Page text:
Thursday, April 25, 2013
Two paired cards from Russian postcrossers. The top card is from a postcrosser in Petrozavodsk, the capitol city of the Republic of Karelia. It took 115 days to reach me! The bottom card is from Novokuznetsk, a city in Kemerovo Oblast and took 55 days to get here. I love how the world has opened up through postcrossing!
Some happy cards from postcrossers. The top card from a Dutch postcrosser made me happy because she enjoyed the creative process of altering cards. The middle card is from a German postcrosser living in Spain. She talks about how important the sun and warm weather is to her health and sense of happiness. The third card is a stencil cutout from "Linus" in Taiwan who spent a whole day making it for me. My cat was especially happy to get this card. The fourth card is from a German postcrosser who really got into the altering process with thread, stickers, lipstick and punching holes.
Collage card from an Australian postcrosser using an old children's book; image scratched up.
A cool postal cancellation design on a card from a Dutch postcrosser.
A nostalgic scene with tram from a postcrosser in Belaruss. The only touch of modernity is the faint pink lipstick kiss in the upper corner.
This German postcrosser collaged together what's hot in Berlin (despite the -6 degree weather). I liked NudeYogaBerlin - breathe- move-feel...
Here are some recent stamps and lovely surprises. Upper left: Alphonse Musha from the Czech Republic Upper right: an apple mélange, statue, and bears from Russia; Bottom: platypus, short-beaked echidna, lovely island two Nobel Laureates from Australia. The middle set are from China. The character on the right stamp is "fuku" or "good luck" character turned upside down, which brings good luck. The bottom set is from a German postcrosser - a lovely combination of cancellations, colorful stamps and priority sticker.
I love postcrossers who affix their stamps on the front! You get to enjoy the beautiful card, cool cancellation and stamps. A Chinese postcrosser sent this lovely card representing this year's zodiac animal. I've received a number of these bird stamps from China. I love their chests all puffed out.
This Ukrainian postcrosser found an outhouse postcard. It reminded me of Sweden, where you can get an outhouse passport that entitles you to use someone else's outhouse, and get stamped as proof that you'd been there. On the back, she included a piece of toilet paper used in her country. The stamps are laughing farm animals. The paper made me nostalgic - I've used pink paper before and often wondered why that color.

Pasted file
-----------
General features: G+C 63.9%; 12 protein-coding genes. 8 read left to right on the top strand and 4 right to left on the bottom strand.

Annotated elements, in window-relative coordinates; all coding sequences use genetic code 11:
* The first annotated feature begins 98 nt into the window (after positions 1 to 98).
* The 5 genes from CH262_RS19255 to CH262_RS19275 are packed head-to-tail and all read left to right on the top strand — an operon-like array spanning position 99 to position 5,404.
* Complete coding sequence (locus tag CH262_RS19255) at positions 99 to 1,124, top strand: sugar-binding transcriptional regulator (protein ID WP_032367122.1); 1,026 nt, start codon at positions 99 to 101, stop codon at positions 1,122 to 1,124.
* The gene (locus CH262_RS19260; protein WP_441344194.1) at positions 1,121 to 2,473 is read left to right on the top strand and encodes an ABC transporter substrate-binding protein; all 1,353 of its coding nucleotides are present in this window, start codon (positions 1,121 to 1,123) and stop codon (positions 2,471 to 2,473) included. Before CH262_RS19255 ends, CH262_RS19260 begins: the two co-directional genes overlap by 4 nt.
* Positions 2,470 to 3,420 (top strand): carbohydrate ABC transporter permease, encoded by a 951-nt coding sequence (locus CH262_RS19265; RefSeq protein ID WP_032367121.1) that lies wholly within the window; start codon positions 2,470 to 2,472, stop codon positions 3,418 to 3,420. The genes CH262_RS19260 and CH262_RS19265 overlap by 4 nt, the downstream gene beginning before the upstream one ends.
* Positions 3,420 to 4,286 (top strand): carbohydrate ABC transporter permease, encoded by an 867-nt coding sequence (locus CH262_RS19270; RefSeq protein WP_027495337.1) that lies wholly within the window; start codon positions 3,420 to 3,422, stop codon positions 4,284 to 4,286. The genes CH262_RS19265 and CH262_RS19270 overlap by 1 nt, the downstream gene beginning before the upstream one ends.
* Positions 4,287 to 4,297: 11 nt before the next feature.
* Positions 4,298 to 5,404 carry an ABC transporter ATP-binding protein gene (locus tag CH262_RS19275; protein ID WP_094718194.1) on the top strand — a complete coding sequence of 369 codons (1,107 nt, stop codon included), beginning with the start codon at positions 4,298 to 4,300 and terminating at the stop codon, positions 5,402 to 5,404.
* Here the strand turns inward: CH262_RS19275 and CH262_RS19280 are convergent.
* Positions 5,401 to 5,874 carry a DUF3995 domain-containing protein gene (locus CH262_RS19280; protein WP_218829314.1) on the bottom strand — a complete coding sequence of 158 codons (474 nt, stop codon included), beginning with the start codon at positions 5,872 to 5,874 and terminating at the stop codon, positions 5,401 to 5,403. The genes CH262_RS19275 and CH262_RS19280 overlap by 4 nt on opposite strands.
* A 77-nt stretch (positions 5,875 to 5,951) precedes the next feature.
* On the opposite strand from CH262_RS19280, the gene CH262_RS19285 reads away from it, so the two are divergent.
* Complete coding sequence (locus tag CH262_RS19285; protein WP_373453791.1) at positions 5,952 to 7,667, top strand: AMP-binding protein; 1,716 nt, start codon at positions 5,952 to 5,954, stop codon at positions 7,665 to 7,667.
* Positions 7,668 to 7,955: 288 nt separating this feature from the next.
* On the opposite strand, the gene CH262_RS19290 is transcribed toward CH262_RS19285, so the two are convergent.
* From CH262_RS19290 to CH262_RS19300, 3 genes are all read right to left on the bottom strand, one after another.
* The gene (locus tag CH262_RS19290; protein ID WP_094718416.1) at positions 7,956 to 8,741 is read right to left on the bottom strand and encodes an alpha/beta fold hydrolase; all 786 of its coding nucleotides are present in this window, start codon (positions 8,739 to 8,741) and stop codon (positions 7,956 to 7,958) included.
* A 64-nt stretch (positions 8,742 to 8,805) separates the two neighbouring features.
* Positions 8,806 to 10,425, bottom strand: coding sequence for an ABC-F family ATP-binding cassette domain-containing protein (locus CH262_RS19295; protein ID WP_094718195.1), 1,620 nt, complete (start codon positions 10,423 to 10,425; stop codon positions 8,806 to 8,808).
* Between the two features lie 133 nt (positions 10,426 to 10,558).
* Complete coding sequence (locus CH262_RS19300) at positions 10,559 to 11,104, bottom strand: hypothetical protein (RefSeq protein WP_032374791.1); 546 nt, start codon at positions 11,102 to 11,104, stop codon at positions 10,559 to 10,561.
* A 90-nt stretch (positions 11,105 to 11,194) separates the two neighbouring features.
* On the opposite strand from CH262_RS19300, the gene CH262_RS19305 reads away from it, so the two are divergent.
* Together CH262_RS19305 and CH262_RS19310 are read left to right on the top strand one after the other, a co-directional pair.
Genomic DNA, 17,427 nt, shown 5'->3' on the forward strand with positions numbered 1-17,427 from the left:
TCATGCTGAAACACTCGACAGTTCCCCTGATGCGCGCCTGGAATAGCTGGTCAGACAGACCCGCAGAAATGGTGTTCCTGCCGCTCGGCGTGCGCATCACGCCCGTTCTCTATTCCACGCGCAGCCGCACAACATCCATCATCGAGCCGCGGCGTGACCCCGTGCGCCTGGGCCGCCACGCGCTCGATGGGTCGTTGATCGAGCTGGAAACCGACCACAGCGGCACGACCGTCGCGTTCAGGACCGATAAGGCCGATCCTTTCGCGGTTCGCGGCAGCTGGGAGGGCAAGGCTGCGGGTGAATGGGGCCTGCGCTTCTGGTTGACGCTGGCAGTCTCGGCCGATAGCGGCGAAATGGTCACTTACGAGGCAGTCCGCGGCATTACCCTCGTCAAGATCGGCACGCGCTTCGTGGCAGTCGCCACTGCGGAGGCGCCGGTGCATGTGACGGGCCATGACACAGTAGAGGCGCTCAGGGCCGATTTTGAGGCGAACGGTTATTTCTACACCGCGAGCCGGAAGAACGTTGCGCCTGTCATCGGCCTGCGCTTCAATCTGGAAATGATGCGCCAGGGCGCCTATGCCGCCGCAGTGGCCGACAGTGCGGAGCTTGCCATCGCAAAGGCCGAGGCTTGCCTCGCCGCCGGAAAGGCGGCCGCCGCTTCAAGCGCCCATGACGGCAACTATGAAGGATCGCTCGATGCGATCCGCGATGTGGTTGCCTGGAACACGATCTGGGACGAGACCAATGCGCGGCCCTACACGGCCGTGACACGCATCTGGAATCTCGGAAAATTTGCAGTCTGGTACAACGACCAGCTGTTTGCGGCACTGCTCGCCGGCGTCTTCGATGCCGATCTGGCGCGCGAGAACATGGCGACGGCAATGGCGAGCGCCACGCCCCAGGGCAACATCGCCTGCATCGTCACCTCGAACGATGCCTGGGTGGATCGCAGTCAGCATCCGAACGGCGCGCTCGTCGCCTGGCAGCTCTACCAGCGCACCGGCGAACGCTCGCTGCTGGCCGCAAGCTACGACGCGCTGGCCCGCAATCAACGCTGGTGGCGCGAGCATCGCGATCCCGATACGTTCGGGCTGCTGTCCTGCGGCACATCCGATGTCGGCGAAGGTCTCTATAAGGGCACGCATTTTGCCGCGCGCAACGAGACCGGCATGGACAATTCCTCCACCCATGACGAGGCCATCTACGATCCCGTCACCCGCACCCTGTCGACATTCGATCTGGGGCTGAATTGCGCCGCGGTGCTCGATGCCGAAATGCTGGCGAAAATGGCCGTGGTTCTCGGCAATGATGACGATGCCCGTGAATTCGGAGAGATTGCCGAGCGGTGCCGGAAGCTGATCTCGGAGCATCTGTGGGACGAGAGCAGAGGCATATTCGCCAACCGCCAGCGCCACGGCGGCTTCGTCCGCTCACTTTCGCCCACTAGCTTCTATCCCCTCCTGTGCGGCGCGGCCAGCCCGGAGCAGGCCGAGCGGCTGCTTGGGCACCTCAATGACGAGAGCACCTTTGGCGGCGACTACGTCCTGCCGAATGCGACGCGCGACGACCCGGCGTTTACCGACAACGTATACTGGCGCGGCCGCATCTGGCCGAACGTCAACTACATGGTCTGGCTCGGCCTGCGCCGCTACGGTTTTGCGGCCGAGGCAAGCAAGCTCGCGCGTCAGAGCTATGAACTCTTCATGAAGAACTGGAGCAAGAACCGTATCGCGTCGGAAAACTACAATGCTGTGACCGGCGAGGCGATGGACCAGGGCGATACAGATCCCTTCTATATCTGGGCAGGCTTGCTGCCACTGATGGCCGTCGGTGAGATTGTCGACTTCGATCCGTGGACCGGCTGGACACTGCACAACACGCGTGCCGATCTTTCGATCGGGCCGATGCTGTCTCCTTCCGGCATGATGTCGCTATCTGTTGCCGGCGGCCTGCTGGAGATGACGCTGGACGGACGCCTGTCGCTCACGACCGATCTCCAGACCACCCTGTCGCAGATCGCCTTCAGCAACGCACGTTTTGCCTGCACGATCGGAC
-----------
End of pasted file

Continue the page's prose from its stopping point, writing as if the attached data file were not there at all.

Sunday, April 7, 2013
This Japanese gotochi card was sent by a Taiwanese postcrosser. The prefectural postcard shaped like an okonomiyaki brought back memories. Mostly known in Kansai, this dish has gotten increasingly popular all over Japan. The original was essentially a cabbage pancake - finely chopped cabbage mixed with egg batter and various other items of your choice: thinly sliced fatty beef, shrimp, squid, fatty pork or octopus. The pancake was usually made on a hot griddle in front of you by either a fast order cook or yourself. The pancake was finished with a generous brushing of okonomiyaki sauce, which sizzled and caramelized on top of the pancake. You could choose various toppings: pickled ginger, powdered nori, bonito shavings, mayonnaise and more sauce. You could get these at summer street fair stalls as well as food stands and lowly restaurants where you could watch couples on cheap dates make okonomiyaki for each other. I loved okonomiyaki as a child, but also got quite sick eating them.
Recently I learned that the sousu-aji (flavor of the okonomiyaki sauce) has become the most popular flavor among Japanese children. There are variations of this sauce - the original was used for tonkatsu (Weiner schnitzel Japanese style) and there's a version for yakisoba (stir-fried soba). The origins of this sauce is Worcestershire sauce. The Japanese has improved the flavor 1000%.
Okonomiyaki has also evolved. The Hiroshima card resembles a Japanese Dagwood sandwich, with a mound of chopped scallions, sauce, omelet, yakisoba and finally the okonomiyaki with cabbage and prawns. I've seen many other variations, including those that don't use sauce (bacon and Japanese onions), those that include mochi (rice cakes), those that include giant prawns, cheese, fried egg, double pancakes, etc. Unfortunately these modern takes on the lowly dish increase the portion size and contribute mightily to the obesity issue in Japan.
Thursday, April 4, 2013
Received two cards made from food cartons this week. The top one is from a German postcrosser, and the bottom one from a Ukranian postcrosser. What I like about these cards is that they are so very culture-specific. The borscht really makes my mouth water. I will have to break out my favorite recipe and make it for dinner!